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Chefs de France, home to the world's first celebrity chef
- Published on Wednesday, 10 June 2009 10:06
- Written by Scott Joseph
Each year, in July, the excellent Web site Theme Park Insider announces its awards for excellence in various categories among the country's theme parks. Best theme park restaurant is one of the categories.
This year, all five finalists are in Orlando theme parks, so TPI founder and editor, Robert Niles, has asked me to post my reviews of those restaurants for his readers, as well as readers of the flog here. I don't have a say in selecting the winner, that's up to you. At the end of each review, I'll give you a link to TPI's listing for that restaurant so you can vote or leave a comment. Robert will announce the winner on July 4th.
The final finalist: Les Chefs de France.
The Orlando area is home to myriad restaurants owned or licensed by “celebrity” chefs. We have two by bam-king Emeril Lagasse (Emeril’s Orlando and Emeril’s Tchoup Chop); Wolfgang Puck Cafe; Norman Van Aken’s Norman’s at the Ritz-Carlton; Todd English’s bluezoo; Melissa Kelly’s Primo; and, this fall, Kouzzina by Cat Cora, a partnership between the Iron Chef and Walt Disney World.
But the area is also home to a restaurant whose owners include not only one of the most famous chefs in the world but arguably the first celebrity chef the world ever knew. Ironically, his name is not on the restaurant, Les Chefs de France. Even more ironic is that Paul Bocuse became famous because, in 1965, he was the first chef to put his name on his restaurant outside Lyons.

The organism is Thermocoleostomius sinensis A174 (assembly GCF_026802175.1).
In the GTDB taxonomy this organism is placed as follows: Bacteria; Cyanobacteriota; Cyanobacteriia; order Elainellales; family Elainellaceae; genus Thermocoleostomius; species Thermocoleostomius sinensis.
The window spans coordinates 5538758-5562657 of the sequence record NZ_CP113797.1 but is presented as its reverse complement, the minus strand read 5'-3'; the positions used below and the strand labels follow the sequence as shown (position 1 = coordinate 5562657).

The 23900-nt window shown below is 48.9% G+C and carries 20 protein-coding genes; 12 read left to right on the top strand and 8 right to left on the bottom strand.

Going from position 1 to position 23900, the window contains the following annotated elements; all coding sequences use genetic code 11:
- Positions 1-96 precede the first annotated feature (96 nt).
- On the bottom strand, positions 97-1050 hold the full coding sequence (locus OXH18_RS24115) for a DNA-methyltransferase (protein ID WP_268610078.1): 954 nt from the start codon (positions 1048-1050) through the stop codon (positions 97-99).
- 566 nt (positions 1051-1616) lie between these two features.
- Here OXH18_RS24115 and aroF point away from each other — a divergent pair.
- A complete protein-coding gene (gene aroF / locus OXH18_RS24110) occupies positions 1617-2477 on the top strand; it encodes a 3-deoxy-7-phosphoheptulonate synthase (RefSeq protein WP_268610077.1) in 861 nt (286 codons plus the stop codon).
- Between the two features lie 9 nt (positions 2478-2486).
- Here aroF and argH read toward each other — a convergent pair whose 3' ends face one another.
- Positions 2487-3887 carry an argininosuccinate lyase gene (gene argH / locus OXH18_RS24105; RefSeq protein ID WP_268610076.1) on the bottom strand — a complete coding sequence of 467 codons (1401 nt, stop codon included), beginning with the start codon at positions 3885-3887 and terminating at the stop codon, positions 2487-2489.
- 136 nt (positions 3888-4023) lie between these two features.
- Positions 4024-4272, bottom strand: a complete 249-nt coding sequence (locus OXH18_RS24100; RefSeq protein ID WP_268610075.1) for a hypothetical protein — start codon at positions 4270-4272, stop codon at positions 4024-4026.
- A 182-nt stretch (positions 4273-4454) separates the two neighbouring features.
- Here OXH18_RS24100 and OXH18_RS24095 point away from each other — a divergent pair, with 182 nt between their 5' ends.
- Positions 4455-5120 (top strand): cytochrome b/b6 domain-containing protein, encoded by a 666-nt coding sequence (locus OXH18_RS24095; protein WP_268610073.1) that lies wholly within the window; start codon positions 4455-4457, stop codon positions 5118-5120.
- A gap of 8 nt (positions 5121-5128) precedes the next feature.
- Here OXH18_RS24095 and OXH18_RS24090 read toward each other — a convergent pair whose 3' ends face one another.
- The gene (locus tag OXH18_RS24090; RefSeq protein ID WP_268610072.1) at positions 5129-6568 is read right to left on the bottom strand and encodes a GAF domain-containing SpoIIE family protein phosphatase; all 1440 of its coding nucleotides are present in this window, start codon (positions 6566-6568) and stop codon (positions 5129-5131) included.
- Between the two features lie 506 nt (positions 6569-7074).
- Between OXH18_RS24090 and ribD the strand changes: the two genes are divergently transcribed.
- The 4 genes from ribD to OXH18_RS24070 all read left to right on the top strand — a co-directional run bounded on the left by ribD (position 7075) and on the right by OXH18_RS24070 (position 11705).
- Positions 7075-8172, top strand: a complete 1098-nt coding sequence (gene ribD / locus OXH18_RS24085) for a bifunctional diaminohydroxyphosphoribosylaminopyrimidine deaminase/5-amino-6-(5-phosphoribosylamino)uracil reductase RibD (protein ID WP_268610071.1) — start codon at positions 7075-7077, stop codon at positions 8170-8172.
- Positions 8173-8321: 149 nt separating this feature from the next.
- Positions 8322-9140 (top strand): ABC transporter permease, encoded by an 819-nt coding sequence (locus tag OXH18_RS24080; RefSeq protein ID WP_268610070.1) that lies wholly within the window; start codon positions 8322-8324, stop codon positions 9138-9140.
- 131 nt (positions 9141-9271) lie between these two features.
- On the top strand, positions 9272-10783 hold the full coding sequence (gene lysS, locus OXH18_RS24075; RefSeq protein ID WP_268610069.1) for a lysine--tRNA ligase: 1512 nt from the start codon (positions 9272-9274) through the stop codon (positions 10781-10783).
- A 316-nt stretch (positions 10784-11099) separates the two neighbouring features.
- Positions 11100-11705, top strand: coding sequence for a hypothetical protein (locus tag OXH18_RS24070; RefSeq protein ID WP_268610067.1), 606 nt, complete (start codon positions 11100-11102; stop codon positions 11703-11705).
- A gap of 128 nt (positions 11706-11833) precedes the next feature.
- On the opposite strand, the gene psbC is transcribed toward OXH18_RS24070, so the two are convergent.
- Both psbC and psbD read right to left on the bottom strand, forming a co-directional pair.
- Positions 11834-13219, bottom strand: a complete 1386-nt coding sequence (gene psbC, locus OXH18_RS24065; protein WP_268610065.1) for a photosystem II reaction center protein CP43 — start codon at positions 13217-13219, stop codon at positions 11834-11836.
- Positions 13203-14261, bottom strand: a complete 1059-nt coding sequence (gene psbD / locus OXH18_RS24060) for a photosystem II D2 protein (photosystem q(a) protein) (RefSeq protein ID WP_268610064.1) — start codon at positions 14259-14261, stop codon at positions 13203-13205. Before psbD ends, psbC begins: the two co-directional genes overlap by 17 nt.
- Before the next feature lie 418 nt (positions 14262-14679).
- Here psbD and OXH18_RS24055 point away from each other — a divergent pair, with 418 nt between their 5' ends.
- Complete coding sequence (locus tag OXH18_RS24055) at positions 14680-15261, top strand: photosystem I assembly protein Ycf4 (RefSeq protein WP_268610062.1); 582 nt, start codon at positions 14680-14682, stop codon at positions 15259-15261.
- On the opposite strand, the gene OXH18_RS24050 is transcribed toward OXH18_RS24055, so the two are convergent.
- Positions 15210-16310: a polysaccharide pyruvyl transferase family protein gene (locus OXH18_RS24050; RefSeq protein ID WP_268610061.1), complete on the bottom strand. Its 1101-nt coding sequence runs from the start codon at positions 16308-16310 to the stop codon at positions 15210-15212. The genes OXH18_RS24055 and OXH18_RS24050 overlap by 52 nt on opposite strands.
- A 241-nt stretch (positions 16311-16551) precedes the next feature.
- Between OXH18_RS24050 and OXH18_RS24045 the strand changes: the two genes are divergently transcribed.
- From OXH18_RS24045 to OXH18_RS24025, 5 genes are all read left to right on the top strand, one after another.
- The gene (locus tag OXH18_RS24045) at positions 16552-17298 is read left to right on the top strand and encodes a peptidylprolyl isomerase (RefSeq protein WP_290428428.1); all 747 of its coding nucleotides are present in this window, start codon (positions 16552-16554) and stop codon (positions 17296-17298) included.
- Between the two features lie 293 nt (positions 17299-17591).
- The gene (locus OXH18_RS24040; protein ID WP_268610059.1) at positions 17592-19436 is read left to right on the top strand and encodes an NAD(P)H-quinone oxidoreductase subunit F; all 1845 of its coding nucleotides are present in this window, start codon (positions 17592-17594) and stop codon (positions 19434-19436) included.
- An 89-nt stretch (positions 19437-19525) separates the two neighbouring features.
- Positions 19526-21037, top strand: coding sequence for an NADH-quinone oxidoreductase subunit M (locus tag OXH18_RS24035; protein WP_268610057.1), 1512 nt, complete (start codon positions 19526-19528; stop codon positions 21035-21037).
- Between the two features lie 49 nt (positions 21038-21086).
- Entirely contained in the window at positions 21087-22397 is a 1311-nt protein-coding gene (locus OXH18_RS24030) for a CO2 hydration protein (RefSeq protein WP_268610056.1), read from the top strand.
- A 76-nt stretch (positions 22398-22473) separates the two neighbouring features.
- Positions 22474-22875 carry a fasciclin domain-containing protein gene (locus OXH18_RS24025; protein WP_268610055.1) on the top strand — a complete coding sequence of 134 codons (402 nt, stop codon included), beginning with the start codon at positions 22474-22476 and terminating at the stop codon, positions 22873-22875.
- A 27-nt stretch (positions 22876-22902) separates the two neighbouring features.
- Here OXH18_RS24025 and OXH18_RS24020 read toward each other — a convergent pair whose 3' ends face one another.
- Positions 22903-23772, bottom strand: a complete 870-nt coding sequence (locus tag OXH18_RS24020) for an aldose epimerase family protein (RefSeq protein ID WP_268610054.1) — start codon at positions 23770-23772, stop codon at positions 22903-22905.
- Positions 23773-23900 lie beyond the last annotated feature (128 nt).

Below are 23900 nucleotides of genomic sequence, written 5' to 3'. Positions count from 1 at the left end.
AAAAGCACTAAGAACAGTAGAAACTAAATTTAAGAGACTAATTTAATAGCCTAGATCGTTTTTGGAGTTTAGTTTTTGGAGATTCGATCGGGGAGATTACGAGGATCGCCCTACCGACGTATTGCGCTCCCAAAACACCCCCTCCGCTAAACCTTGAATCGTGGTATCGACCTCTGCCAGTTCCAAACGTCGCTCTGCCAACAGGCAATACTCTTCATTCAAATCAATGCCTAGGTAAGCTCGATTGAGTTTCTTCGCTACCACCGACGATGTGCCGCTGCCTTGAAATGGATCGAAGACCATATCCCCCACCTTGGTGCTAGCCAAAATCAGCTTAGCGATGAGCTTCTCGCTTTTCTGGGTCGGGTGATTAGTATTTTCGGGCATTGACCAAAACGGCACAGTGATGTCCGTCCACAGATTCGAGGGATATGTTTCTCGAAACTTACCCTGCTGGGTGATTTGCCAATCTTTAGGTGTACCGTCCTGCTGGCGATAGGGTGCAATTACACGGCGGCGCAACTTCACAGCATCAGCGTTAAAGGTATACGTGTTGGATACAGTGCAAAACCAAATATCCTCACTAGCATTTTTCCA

Before that, chefs were no more than hired kitchen help. Restaurants were owned by the maitre ‘d or the hotels where they were located.
Its difficult to comprehend in these days of celebrity chefs like those mentioned above that the chef once had no say even about which produce would be bought, let alone how the restaurant would be run. And today, when we have show kitchens that place the cooks right in a restaurant’s dining room, try to imagine a time when the cooks were kept in basement kitchens and rarely saw sunlight.
Bocuse once wrote: “These chefs -- the word means boss, not cook -- directed impressive brigades of assistants, but spent their professional lives in basement kitchens, rarely seeing the sun and consoling themselves with the sherry bottle that brought them to the tomb at age 50.”
So it could be said there would be no celebrity chefs, no show kitchens, no such thing as “Top Chef” and no one would give a flip what Gordon Ramsay had to say if Paul Bocuse hadn’t done what he did 44 years ago.
So there is a sense of history associated with Chefs de France, as well as its sister restaurant and upstairs neighbor, Bistro de Paris, at Epcot’s France pavilion. Bocuse opened the restaurant along with Roger Verge, whose restaurant in France is a favorite of stars attending the Cannes Film Festival, and the late Gaston Lenotre, who was famous for his pastries.
No, the dining experience at Chefs de France is not even remotely similar to one at Paul Bocuse, which still stands on the river Saone. The dinner I enjoyed there several years ago remains one of my top five favorites. But the experience here is enjoyable and comparable to one you might have in Paris, that is, if Parisians deigned to dine in tacky t-shirts and pushed massive strollers into the dining room (don’t get me started).